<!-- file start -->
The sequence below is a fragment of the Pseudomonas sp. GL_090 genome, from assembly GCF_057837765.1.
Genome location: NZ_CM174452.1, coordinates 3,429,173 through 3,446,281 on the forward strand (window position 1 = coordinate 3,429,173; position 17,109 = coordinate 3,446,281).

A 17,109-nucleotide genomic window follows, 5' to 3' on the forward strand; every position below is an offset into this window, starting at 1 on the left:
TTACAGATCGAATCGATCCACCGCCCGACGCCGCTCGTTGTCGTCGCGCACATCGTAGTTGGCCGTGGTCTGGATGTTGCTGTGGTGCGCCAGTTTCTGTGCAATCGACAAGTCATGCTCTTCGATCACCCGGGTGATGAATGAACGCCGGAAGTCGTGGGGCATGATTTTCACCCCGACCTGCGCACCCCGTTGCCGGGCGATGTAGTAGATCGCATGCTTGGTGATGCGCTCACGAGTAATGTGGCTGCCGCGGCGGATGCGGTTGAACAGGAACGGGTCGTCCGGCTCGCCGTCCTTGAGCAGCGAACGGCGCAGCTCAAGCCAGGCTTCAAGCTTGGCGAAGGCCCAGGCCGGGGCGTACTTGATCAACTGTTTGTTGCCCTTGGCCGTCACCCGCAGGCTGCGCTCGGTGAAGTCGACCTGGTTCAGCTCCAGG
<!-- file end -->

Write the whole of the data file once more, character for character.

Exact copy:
The sequence below is a fragment of the Pseudomonas sp. GL_090 genome, from assembly GCF_057837765.1.
Genome location: NZ_CM174452.1, coordinates 3,429,173 through 3,446,281 on the forward strand (window position 1 = coordinate 3,429,173; position 17,109 = coordinate 3,446,281).

A 17,109-nucleotide genomic window follows, 5' to 3' on the forward strand; every position below is an offset into this window, starting at 1 on the left:
TTACAGATCGAATCGATCCACCGCCCGACGCCGCTCGTTGTCGTCGCGCACATCGTAGTTGGCCGTGGTCTGGATGTTGCTGTGGTGCGCCAGTTTCTGTGCAATCGACAAGTCATGCTCTTCGATCACCCGGGTGATGAATGAACGCCGGAAGTCGTGGGGCATGATTTTCACCCCGACCTGCGCACCCCGTTGCCGGGCGATGTAGTAGATCGCATGCTTGGTGATGCGCTCACGAGTAATGTGGCTGCCGCGGCGGATGCGGTTGAACAGGAACGGGTCGTCCGGCTCGCCGTCCTTGAGCAGCGAACGGCGCAGCTCAAGCCAGGCTTCAAGCTTGGCGAAGGCCCAGGCCGGGGCGTACTTGATCAACTGTTTGTTGCCCTTGGCCGTCACCCGCAGGCTGCGCTCGGTGAAGTCGACCTGGTTCAGCTCCAGG